James Patterson
We ask mega bestseller James Patterson why he's giving away his books, and talk to him about some controversial statements he's recently made.


KIRKUS REVIEW

In order to cope with the terrors of middle school, Rafe Khatchadorian teams up with his imaginary friend, Leo, to become a troublemaking legend.

There’s a fine line between a class clown and a smart aleck. Class clowns make big dopey gestures to make up for superficial insecurities, leading to inevitably poor life decisions. As Conan O’Brien once said: “The class clown is killed in a motel shoot-out.” Smart alecks are different. There’s a lot of potential in every one of them. And there’s a lot of potential in Rafe. As his efforts to break every rule in his new school’s handbook progress, Patterson and Tebbetts illuminate the psyche of a scared, angry kid who is smart, creative, bored and ever so over the “teach ’em what’s on the test” mentality the U.S. education system has so ruthlessly perfected. Rafe lashes out against an establishment that is designed against him and a shattered family unit, and it’s hard to push past his defense systems. But once through, readers will discover the best kind of child: one that is intelligent, artistic and brave. The authors weave these ideas through a world perfectly described through a 12-year-old’s point of view, complete with humor and jokes to be expected from that bracket. Witty illustrations and wacky scenarios will rope young readers in, but the emotional undercurrents will keep them hooked.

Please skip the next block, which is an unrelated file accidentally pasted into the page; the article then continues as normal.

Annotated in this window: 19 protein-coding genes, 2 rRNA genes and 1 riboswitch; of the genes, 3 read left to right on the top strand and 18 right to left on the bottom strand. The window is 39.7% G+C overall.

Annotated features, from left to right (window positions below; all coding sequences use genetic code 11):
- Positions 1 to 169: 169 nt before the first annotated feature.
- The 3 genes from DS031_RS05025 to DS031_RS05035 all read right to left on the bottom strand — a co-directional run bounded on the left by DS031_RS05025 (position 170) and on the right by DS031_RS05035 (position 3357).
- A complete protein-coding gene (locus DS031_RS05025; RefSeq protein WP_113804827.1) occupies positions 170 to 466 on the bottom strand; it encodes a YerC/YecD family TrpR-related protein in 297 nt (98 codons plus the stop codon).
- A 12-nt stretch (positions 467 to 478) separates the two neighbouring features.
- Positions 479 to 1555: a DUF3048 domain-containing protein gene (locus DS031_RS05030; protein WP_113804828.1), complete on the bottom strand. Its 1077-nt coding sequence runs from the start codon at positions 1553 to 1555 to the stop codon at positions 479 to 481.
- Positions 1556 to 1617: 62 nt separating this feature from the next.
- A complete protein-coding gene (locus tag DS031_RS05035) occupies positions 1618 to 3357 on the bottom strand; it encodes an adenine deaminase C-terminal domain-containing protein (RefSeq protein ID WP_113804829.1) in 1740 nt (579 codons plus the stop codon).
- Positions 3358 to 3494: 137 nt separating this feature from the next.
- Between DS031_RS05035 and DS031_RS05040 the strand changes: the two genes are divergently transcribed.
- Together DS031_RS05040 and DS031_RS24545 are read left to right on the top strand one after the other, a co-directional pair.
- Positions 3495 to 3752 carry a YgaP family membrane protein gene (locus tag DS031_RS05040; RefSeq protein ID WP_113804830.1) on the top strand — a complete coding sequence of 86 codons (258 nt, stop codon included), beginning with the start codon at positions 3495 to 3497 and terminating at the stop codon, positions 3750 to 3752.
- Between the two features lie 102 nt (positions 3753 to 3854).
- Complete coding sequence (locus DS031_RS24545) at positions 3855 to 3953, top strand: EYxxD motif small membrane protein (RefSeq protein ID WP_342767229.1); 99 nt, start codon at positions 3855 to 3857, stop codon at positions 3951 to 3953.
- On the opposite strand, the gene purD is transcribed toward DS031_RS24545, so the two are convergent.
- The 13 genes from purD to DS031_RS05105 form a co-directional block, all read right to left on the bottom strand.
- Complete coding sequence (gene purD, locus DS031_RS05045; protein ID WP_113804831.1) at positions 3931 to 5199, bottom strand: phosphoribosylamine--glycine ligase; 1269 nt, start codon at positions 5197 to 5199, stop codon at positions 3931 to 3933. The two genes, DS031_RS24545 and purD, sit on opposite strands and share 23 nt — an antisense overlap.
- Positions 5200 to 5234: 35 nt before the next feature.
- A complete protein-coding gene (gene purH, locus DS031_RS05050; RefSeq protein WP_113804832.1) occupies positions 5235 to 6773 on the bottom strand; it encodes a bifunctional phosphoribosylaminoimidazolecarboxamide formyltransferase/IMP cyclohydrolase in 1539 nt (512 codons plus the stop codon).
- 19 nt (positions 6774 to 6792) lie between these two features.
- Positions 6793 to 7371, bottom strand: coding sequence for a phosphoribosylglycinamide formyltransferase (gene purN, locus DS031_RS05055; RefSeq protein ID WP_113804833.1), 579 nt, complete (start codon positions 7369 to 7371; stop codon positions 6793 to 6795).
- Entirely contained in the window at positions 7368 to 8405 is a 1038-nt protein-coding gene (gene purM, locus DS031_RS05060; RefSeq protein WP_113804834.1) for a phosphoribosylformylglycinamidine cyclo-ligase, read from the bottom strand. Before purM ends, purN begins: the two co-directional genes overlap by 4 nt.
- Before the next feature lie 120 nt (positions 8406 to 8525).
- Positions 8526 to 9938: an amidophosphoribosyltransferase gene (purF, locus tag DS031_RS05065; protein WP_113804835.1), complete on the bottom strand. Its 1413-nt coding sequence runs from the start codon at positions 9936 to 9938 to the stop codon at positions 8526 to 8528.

A satisfying and progressive tale with real sweetness at its center. (Fiction. 8-12)


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